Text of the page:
The So Many Choices

summer at the lakeBeing newly single and on my own after being not single or on my own for almost 20 years has been…interesting. Many things are more settled now than they were a year or even six months ago, but I am still feeling my way through some parts of this new landscape.

The main thing I am noticing is just how many choices I have to make, all the time, each with the same underlying question: Who and how do you want to be in the world? 

I guess that question applied to me before the divorce as much as it does now. Really it pulses behind every decision that any of us make, every day.

But these days, I am more aware of it. Maybe that’s because I am the only one making decisions about my life now. Maybe it’s because there’s less about my life that feels already decided, and I have more choices to make. Maybe it’s because deciding something as weighty as the dissolution of a marriage has led me to more carefully weigh choices about everything else in my life.

Who and how do you want to be in the world?

I’m finding dating to be really challenging. Sometimes, it seems fun; I work really hard, both for my job and as a parent, and it’s nice to take a break and get out of the house from time to time, meet someone new—have a cup of coffee or some chips & queso—and hear a few snippets of someone else’s life story. I like meeting people. I like stories.

But then, there they are: The So Many Choices.

Every person I meet is a new invitation to imagine my life differently. What would my life be like if I were partnered with this person? The guy who doesn’t have a TV and who is learning how to keep bees. The guy who texted me pictures of his kids for a full week before we ever even met. The guy who was Jewish but who frowns on organized religion and so much “superstition.”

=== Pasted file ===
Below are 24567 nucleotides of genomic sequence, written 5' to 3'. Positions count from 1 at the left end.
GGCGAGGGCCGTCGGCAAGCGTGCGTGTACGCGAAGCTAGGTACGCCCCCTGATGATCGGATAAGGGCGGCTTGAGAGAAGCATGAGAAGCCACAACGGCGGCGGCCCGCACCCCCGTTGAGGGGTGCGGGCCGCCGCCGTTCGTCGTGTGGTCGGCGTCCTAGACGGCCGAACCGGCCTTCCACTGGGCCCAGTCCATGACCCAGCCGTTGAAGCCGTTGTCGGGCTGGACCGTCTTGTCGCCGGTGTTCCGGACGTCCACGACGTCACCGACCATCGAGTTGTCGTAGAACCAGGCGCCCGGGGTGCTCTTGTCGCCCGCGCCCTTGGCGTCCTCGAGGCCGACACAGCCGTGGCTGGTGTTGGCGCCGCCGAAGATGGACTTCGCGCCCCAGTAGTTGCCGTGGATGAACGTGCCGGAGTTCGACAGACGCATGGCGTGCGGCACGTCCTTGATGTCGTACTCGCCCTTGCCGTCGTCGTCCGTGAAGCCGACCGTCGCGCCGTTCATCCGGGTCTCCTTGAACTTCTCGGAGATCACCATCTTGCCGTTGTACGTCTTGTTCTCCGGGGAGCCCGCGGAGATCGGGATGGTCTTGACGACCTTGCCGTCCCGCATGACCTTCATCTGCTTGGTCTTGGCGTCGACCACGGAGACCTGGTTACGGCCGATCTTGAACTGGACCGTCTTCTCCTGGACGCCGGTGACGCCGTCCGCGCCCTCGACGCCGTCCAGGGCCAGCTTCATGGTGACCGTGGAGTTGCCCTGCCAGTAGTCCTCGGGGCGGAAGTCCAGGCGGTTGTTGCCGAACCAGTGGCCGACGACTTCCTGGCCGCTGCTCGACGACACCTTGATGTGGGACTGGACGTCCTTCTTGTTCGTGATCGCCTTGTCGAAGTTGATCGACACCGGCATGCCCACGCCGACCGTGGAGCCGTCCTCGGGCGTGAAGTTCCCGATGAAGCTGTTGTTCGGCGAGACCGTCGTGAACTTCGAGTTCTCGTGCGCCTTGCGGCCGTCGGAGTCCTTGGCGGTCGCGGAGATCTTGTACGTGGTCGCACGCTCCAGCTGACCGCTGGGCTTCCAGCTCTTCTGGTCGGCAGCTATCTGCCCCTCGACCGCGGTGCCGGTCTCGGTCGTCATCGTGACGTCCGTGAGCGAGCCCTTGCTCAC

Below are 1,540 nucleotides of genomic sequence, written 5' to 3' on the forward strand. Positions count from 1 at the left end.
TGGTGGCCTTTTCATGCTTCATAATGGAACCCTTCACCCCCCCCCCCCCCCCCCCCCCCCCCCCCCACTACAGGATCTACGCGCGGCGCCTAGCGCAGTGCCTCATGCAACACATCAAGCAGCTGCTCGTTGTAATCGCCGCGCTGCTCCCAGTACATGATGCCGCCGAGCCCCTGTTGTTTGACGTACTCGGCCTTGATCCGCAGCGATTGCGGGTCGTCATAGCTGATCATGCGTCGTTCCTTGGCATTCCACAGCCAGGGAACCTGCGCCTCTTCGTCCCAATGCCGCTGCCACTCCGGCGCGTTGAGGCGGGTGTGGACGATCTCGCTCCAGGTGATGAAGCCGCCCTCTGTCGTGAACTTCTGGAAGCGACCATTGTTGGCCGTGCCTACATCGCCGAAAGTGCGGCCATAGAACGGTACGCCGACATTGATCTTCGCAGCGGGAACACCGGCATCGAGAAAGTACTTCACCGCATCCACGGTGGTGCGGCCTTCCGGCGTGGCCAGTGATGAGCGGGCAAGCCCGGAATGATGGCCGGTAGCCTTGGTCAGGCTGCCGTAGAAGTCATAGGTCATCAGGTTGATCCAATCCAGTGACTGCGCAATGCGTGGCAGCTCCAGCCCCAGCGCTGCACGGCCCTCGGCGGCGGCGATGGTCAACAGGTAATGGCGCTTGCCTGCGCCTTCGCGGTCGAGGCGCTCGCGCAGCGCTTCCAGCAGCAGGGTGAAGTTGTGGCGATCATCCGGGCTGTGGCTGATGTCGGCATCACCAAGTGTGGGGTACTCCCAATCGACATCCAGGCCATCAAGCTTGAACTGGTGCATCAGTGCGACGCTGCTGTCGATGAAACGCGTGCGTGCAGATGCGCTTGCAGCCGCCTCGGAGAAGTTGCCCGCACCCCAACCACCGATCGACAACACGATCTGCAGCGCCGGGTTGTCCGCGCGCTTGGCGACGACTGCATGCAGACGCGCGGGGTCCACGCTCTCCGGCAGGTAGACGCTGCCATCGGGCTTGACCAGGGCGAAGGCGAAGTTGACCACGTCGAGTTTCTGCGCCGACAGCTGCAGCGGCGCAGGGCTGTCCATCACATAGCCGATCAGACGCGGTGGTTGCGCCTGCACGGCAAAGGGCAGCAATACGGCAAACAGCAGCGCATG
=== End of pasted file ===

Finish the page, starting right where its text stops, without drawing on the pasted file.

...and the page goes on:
A few days ago, I removed myself from the online dating world. I was feeling pulled, stretched, divided. Maybe I’ll enter that world again someday—but not today.

The days are getting longer and warmer. There are just a little more than four more weeks of school, my 14-year old tells me. I’ve lived in my neighborhood for longer than a year now. Guess that’s why the sunlight and the heat is beginning to remind me of lazy days from last summer: afternoon naps at the rental house, fueled by the ceiling fan; reading Anne Lamott in the middle of the night when I couldn’t sleep, hardwood floor creaking when I got up to walk around; Shabbat afternoons at the lake; and quiet, sun-drenched Sunday mornings, still and hot.

Funny—they are positive feelings, positive memories, even though I know that many things a year ago were pain-filled as I mourned the divorce and tried to get used to having the kids only half the time.

Who and how do you want to be in the world?

It has become clear that I need to buy a new lawn mower—one with more power in order to cut the weeds rather than just push them over. The front bed needs a Sunday morning’s worth of weed pulling, and soon. This summer, I look forward to sharing time with friends, and as well as a vacation with my family and the kids. I have some art projects and some Jewish study I’d like to do. I hope to meet more of my neighbors.

Today, this is the choice I make: I choose to appreciate my life as it is—the empty parts contributing to the vibrancy and the fullness of whole. It is good. It is enough.

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